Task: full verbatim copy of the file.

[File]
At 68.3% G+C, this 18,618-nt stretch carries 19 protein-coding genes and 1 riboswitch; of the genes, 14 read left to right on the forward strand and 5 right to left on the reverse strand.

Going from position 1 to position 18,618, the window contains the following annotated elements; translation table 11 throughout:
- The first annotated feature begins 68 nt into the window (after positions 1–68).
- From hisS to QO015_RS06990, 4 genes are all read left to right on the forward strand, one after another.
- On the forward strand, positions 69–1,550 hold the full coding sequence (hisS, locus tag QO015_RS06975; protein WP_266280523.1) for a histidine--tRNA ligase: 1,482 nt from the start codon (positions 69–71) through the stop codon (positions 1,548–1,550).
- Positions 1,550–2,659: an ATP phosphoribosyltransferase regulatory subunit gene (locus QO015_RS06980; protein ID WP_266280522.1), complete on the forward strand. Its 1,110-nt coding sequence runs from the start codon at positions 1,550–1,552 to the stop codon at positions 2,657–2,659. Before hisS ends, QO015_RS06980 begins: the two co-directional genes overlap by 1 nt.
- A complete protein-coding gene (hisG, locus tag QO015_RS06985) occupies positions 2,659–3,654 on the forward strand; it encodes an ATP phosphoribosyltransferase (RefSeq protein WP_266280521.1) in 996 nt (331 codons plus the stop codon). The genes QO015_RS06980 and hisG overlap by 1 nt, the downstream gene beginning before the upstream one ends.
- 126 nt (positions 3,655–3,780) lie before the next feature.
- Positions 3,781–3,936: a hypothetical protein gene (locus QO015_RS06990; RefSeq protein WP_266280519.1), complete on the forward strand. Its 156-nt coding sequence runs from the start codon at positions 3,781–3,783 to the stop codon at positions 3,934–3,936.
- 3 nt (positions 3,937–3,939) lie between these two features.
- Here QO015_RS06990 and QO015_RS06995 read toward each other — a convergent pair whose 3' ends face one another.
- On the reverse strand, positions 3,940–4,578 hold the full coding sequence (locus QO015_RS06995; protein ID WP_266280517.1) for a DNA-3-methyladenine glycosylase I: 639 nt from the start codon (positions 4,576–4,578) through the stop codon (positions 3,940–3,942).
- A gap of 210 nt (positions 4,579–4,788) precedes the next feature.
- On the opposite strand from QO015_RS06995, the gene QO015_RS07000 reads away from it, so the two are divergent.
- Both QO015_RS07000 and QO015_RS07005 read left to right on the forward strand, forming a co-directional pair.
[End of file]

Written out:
At 68.3% G+C, this 18,618-nt stretch carries 19 protein-coding genes and 1 riboswitch; of the genes, 14 read left to right on the forward strand and 5 right to left on the reverse strand.

Going from position 1 to position 18,618, the window contains the following annotated elements; translation table 11 throughout:
- The first annotated feature begins 68 nt into the window (after positions 1–68).
- From hisS to QO015_RS06990, 4 genes are all read left to right on the forward strand, one after another.
- On the forward strand, positions 69–1,550 hold the full coding sequence (hisS, locus tag QO015_RS06975; protein WP_266280523.1) for a histidine--tRNA ligase: 1,482 nt from the start codon (positions 69–71) through the stop codon (positions 1,548–1,550).
- Positions 1,550–2,659: an ATP phosphoribosyltransferase regulatory subunit gene (locus QO015_RS06980; protein ID WP_266280522.1), complete on the forward strand. Its 1,110-nt coding sequence runs from the start codon at positions 1,550–1,552 to the stop codon at positions 2,657–2,659. Before hisS ends, QO015_RS06980 begins: the two co-directional genes overlap by 1 nt.
- A complete protein-coding gene (hisG, locus tag QO015_RS06985) occupies positions 2,659–3,654 on the forward strand; it encodes an ATP phosphoribosyltransferase (RefSeq protein WP_266280521.1) in 996 nt (331 codons plus the stop codon). The genes QO015_RS06980 and hisG overlap by 1 nt, the downstream gene beginning before the upstream one ends.
- 126 nt (positions 3,655–3,780) lie before the next feature.
- Positions 3,781–3,936: a hypothetical protein gene (locus QO015_RS06990; RefSeq protein WP_266280519.1), complete on the forward strand. Its 156-nt coding sequence runs from the start codon at positions 3,781–3,783 to the stop codon at positions 3,934–3,936.
- 3 nt (positions 3,937–3,939) lie between these two features.
- Here QO015_RS06990 and QO015_RS06995 read toward each other — a convergent pair whose 3' ends face one another.
- On the reverse strand, positions 3,940–4,578 hold the full coding sequence (locus QO015_RS06995; protein ID WP_266280517.1) for a DNA-3-methyladenine glycosylase I: 639 nt from the start codon (positions 4,576–4,578) through the stop codon (positions 3,940–3,942).
- A gap of 210 nt (positions 4,579–4,788) precedes the next feature.
- On the opposite strand from QO015_RS06995, the gene QO015_RS07000 reads away from it, so the two are divergent.
- Both QO015_RS07000 and QO015_RS07005 read left to right on the forward strand, forming a co-directional pair.